This question is from one my very special ultramarathoners:
In watching the leaders at my recent 50 miler, I always get amazed at their abilities to run up the hills. I can run up hills and so can everyone else, but nobody runs up those hills. Even most of the front runners walk some of them but not the top three probably. The winner, Anton Krupick, passed me at my 3:45 and his 2:45. He politely said thank you for letting him pass and moved on up the trail with “ease”. How is this? How can a person just truck along up these 8+ mile steep hills without flinching? He got the course record with a finish of 6:30 something. I read that he runs 200 miles a week or so and much of that is without shoes. I also read that he is plagued with injuries much of the time and has not raced for over a year. I suppose 50 miles isn’t so bad when you already run 30 a day but it is an interesting question anyway which I am sure you have a wonderful comment about. What stops an “average” athlete from attain to such a level of finishing a marathon in 2:25 or a 50 miler in 6:30. Genetics, training, desire, time, courage, beastlyness, etc.
Jason – you ask some really great questions here. I’ll do my best to answer them with one caveat: we have to realize that there is no single answer or secret.You actually make several points that need addressing.
If we all compared ourselves to an Olympic or elite level runner we are going to be left wondering a whole bunch of things. Let’s keep this all in perspective. How many billions of people in the world are there? How many millions of runners are there? How many of them prepare for an ultramarathon and never make it to the start or never finish the race? How many thousands of ultramarathoners are there? How many can run 50 (or more) miles at sub-8 minute miles on killer trails and mountains like Anton Krupick? How many others can run 50 miles at 5:49/mile on the roads like Don Ritchie has?
Lesson: There are always some runners who will be able to physically and or mentally endure more than someone else. Even in like-trained individuals. Genetics set our ceiling limits. The good news is that we’ll never know what they really are; though they are there. So, we can continue to push ourselves to get as close as possible to that unknown limit.
There is very little written with scientific backing for training for ultra-distance racing. What exists are many MANY anecdotal tales of how to train. There are some studies on endurance athletes of course. But, consider how generalizable a study is if it is only on a runner who does six minute miles for 50 miles. We know the science and the adaptations the body makes through training. But the specific effects of any workout or series of workouts is not the same in every individual on racing outcomes. That is where the art of coaching comes into play. A coach (or runner if they are self-coached) must blend what is known about science to optimize the individual. The wrong direction to take is jumping on the bandwagon of: if-he-does-200-miles-and-is-successful-then-it-must-be-because-he-does-200-mile-so-I-will-do-it kind of thinking. The science could easily argue that he could possibly be even faster if he did some other kind of training on less miles! We’ll never know of course. As for running hills; we do know good hill runners run hills in training.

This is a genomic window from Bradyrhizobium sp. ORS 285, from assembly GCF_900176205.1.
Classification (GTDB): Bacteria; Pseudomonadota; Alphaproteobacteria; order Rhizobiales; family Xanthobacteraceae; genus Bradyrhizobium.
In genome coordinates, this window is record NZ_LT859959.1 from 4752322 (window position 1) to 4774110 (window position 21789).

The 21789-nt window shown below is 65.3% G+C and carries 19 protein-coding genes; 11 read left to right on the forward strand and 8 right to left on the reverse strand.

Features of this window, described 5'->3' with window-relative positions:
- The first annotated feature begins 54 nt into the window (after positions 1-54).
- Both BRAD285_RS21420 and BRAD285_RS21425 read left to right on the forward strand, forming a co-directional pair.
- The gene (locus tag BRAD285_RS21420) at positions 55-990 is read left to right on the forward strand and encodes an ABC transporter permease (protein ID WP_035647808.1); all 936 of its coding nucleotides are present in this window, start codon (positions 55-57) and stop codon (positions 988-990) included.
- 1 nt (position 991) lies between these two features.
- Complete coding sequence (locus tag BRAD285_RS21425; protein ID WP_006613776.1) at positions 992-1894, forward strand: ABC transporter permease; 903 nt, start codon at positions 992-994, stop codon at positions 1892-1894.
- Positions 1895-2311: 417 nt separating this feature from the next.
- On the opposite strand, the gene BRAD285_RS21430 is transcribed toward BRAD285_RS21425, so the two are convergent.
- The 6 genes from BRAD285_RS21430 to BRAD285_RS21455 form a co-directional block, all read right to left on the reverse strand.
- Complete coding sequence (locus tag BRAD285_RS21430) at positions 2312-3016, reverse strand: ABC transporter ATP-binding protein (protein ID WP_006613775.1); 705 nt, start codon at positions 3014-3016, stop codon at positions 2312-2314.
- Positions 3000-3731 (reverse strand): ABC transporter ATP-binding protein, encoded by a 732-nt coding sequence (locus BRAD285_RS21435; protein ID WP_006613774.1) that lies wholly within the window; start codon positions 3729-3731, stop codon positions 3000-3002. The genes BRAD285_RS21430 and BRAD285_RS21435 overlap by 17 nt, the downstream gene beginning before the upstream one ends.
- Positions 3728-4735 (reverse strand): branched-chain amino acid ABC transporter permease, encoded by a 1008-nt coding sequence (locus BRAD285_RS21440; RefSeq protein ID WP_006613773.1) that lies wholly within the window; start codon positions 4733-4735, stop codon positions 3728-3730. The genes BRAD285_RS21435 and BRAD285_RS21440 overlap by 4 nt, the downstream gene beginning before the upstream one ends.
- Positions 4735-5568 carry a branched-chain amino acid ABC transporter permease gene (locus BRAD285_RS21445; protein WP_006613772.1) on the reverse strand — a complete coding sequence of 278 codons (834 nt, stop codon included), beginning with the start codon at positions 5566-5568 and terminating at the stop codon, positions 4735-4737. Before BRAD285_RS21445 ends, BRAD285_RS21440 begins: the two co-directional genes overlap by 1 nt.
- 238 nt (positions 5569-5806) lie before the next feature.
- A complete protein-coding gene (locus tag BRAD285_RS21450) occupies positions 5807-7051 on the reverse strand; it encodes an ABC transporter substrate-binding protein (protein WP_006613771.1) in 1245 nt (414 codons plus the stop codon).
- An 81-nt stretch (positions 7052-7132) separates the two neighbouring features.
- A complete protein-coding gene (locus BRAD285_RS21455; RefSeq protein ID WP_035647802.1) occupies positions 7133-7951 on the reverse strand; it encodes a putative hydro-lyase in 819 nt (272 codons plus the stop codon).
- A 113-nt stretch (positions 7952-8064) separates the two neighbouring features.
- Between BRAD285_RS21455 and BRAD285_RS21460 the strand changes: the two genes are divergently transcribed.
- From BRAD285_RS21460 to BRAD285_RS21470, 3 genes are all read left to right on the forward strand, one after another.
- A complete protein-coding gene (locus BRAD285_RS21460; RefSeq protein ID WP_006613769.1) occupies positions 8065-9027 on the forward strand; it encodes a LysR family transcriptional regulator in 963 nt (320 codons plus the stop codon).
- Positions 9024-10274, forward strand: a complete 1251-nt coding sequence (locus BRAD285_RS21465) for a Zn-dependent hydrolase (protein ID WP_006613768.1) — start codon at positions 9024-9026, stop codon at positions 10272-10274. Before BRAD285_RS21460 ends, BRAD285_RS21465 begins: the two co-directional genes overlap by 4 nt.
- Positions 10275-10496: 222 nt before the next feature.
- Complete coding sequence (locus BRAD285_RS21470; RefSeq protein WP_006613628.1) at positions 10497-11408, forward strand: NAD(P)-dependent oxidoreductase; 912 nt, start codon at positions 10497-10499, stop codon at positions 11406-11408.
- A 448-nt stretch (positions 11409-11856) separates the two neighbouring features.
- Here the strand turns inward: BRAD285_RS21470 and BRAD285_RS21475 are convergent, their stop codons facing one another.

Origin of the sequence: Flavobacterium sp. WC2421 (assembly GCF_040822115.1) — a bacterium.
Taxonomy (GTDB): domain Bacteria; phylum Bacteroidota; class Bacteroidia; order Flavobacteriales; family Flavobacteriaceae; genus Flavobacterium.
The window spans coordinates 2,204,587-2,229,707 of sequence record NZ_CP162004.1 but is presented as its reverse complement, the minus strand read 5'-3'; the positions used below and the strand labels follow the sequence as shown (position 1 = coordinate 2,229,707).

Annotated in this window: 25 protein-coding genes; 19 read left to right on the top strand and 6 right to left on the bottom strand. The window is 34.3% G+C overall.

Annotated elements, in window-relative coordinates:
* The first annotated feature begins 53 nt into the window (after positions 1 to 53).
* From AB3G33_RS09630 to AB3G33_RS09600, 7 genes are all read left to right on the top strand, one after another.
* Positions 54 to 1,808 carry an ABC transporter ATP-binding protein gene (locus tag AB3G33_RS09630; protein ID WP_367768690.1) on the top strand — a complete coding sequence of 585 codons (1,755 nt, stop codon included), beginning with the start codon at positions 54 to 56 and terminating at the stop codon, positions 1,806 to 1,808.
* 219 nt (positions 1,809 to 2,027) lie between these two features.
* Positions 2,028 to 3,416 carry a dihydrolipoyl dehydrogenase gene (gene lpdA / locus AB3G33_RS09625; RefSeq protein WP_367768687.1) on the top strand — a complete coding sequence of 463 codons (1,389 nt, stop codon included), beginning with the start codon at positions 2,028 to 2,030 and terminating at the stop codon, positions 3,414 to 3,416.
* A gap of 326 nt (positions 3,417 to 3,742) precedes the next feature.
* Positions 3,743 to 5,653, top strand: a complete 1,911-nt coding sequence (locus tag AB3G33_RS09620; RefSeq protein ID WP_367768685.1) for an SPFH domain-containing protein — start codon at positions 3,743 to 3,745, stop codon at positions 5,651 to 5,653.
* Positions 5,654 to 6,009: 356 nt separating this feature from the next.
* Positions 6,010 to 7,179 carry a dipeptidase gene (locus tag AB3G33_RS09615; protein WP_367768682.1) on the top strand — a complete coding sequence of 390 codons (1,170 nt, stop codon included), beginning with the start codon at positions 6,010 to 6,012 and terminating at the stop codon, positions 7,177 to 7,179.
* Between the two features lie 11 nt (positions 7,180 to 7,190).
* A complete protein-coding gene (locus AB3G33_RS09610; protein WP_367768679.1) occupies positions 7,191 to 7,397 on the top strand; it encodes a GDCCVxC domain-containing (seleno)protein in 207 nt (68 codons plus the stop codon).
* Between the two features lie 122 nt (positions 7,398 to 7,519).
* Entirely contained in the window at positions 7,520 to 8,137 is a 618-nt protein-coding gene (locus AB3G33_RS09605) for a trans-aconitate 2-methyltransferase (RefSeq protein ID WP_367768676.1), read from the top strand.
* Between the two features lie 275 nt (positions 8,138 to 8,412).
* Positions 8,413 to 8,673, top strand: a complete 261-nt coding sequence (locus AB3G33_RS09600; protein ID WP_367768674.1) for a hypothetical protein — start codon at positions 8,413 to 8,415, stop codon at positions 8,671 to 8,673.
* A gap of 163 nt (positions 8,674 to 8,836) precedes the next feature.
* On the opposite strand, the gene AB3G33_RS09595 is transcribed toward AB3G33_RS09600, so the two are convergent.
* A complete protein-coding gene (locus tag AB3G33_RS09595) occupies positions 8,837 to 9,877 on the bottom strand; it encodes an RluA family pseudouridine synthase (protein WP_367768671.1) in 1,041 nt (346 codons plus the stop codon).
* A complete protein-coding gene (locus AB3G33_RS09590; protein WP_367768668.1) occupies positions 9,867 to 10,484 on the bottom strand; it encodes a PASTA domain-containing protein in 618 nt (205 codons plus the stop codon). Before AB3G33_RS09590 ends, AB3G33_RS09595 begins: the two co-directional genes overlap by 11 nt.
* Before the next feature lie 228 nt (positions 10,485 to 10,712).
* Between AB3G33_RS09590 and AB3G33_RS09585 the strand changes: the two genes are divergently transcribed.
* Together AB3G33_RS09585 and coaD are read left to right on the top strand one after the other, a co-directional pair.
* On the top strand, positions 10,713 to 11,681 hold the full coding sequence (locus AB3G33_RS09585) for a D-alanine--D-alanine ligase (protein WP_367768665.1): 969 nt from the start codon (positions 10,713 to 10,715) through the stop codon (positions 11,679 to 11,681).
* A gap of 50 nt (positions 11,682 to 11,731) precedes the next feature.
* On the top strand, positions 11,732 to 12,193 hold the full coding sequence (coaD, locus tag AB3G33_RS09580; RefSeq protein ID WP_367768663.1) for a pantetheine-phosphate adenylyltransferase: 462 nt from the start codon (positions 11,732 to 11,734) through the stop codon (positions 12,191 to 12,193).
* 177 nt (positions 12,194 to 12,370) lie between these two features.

Lesson: Know yourself and do not follow blindly what others do in training. Besides in the end you’ll just be asking why you do the same training as so-and-so and you’re not faster than them OR you’ll see the next guy or gal up in front of you wondering why you’re not as fast as them. (Guess what – the corollary is that there is someone behind YOU asking the same question about YOU… how can you run that fast that far!?)
Your comment on Krupick’s injuries (though just anecdotal) is not surprising at all. Barefoot or not, 200 miles a week is a physically punishing undertaking. By the way, where does he find the time?
Lesson: Mileage (next to previous injury history) is the number one correlated training element to incidents of injuries. More miles yield more injuries, and likelihood of injuries.
We very often have skewed perceptions of effort of running. Some people display their pain clearly on their faces and others stoically look impervious to discomfort of any kind. How is it that the winner of the Boston marathon or Olympic marathon looks “great” while the very next person can look like death warmed over?
Lesson: Winners feel pain like everyone else. It could be personality at play or mental toughness that they may or may not show it. It could be the adrenalin from the excitement of “winning” or “leading” or “having a great day” that overrides the pain and discomfort. And certainly the better shape you are in the less discomfort you will feel. However, if you push the limits of what your training prepared you to do… you will suffer. Just keep smiling so that everyone else thinks you’re doing it effortlessly! (…especially the guy or gal right behind you… it’ll psych them out.)